Yakuza 5 didn’t exactly end on a high note for Kiryu. Not only did he nearly die from injuries, but his criminal ties wound up ending the idol career of Haruka. Yakuza 6 mainly takes place several years later after Kiryu returns from yet another prison term only to find Haruka missing from Sunshine Orphanage. This leads to the startling discovery that she not only is currently in a coma after being hit by a car, but also recently birthed a child.
Besides those shocking revelations, the opening hours of Yakuza 6 are pretty chill. That’s not to say that there aren’t some fists exchanged between Japanese gangsters, but for the most part Kiryu is just attempting to take care of his grandson. It’s almost as if the game is a single-father simulator for a bit. Players will have to purchase baby food and make sure the child isn’t upset while walking around the city by using the DualShock 4 to rock the baby to sleep. Oh, and Kiryu even finds some time to play baseball at the local field, because that’s what a cool dad does.
Things eventually pick up to the usual Yakuza fare of gangsters, deaths (and boy there are a lot of deaths in this game!), and a conspiracy with its own twists and turns to solve. That said, things for the most part don’t get too crazy. Unlike Yakuza 5, which had players fighting bears, breaking out of prison, and becoming an idol, the story here is a lot more grounded in reality. There are a few instances where players will go, “What are the chances that would happen?” but it’s mostly a believable crime drama. The series has always known when to be serious, and I’m glad it treated Kiryu’s final chapter with the respect it deserved.
The biggest change that series veterans will notice is Yakuza 6‘s much improved combat system. While I adored some of the past iterations, the fighting definitely felt clunky and stiff at times. That’s all gone now, as the new combat feels much more fluid and is much more dynamic. For example, players can crash into store fronts while fighting in the streets, and the fighting no longer feels separated from the rest of the game.
While the combat is definitely improved, I found myself missing the multiple combat styles that made Yakuza 0 so interesting to play. No matter what enemy I was facing off against, my strategy was typically the same. I also found there to not be quite as many heat actions to pull off during combat, which is fine as far as tone goes, but I did miss some of the funnier sequences where Kiryu would just unload on an overmatched bad guy.
The new engine is a definite highlight, and it has me really excited to play Yakuza Kiwami 2 and future titles in the series. Despite possibly being Kiryu’s last starring role, this does feel like a new start for the series. Clearly a lot of effort went into crafting the new engine, and as such the series’ signature amount of diversions has been lessened a bit. That’s not to say that there aren’t as many distractions (for example, the new clan builder is quite fleshed out), but I don’t see myself spending over 100 hours with Yakuza 6 like I did with 0. So, while Song of Life might not be as fleshed out as its most recent predecessors, there’s still plenty to do and excellently written substories to see through.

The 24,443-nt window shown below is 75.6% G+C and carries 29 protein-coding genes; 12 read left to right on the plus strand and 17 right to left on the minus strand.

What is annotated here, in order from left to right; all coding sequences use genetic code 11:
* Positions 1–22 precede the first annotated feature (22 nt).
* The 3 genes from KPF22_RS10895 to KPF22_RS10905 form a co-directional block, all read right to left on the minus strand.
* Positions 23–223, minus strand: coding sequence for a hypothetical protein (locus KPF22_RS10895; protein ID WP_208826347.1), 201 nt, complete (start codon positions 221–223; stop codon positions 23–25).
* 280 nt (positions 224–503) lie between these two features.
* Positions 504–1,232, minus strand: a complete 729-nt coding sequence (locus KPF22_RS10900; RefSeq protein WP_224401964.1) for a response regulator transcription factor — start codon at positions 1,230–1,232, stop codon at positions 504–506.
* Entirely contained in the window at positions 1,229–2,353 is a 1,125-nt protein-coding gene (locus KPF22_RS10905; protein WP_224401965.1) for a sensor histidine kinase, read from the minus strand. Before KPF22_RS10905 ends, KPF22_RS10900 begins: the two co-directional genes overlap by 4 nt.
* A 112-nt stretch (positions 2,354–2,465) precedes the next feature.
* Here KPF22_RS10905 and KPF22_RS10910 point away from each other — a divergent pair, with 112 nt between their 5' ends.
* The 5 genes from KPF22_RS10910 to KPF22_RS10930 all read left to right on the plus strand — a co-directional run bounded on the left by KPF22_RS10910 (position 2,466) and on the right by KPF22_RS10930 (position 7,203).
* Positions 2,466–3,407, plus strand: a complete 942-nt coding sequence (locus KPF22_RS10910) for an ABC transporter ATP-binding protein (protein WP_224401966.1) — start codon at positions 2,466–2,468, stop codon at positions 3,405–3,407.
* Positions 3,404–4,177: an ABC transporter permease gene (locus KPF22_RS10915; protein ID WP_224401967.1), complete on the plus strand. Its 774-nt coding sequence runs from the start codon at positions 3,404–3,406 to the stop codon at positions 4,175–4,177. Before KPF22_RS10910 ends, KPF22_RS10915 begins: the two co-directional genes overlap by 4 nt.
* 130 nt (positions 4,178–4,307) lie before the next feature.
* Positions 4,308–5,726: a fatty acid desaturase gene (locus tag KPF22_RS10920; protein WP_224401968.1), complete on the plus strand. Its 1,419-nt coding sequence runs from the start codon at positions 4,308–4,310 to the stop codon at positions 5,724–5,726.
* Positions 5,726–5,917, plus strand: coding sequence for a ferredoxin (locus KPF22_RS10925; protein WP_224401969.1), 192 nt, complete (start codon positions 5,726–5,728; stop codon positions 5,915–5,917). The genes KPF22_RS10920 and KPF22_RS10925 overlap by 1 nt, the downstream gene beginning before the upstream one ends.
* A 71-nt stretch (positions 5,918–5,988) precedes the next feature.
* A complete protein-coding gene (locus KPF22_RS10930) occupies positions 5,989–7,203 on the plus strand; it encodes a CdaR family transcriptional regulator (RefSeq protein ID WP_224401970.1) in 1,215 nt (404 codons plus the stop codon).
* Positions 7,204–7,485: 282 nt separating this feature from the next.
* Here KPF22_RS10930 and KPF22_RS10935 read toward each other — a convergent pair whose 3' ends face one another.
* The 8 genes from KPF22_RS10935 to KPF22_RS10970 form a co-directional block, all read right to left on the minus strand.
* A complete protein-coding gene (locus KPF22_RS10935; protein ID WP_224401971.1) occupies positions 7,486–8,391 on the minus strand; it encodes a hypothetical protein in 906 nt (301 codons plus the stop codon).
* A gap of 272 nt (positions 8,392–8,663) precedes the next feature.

Yakuza 6: Song of Life has the tough task of wrapping up Kiryu’s story, one that has spanned three console generations. SEGA manages to close his journey on a high note by staying true to the character’s core principles. He remains a man who cares more about those around him than his own needs, and this is shown off in the beginning as he once again serves time behind bars in order to redeem himself for his family. The focus is purely on Kiryu and a new cast of characters for the most part as Goro Majima, Daigo Dojima, and many other mainstays only appear during the opening and ending moments.
Thankfully, the new characters are all very likable, and the mystery of who fathered Haruka’s child is a fun one to figure out. Heck, it even comes with some valuable life lessons to use protection! Much like how the story is more focused than previous entries, so are the locations. While Yakuza 5 had many new locations to explore, the entire game only takes place in the already explored grounds of Kamurocho and Hiroshima. Both areas are filled with quests and interesting things to do, though, so while it’s a slight step backwards in scale, not much is lost.
While it’s slightly disappointing to see so many members of Yakuza‘s great ensemble cast take a back seat in Yakuza 6, it ultimately works out for the best. Song of Life is Kiryu’s story and focusing on something larger would only be a disservice to one of gaming’s most fully realized characters. It’s only fitting that he bows out in Ryu ga Gotoku Studio’s most mature and focused game.
Yakuza 6 review code provided by publisher. Version 1.00 reviewed on PS4 Pro. For more information on scoring, please read our Review Policy.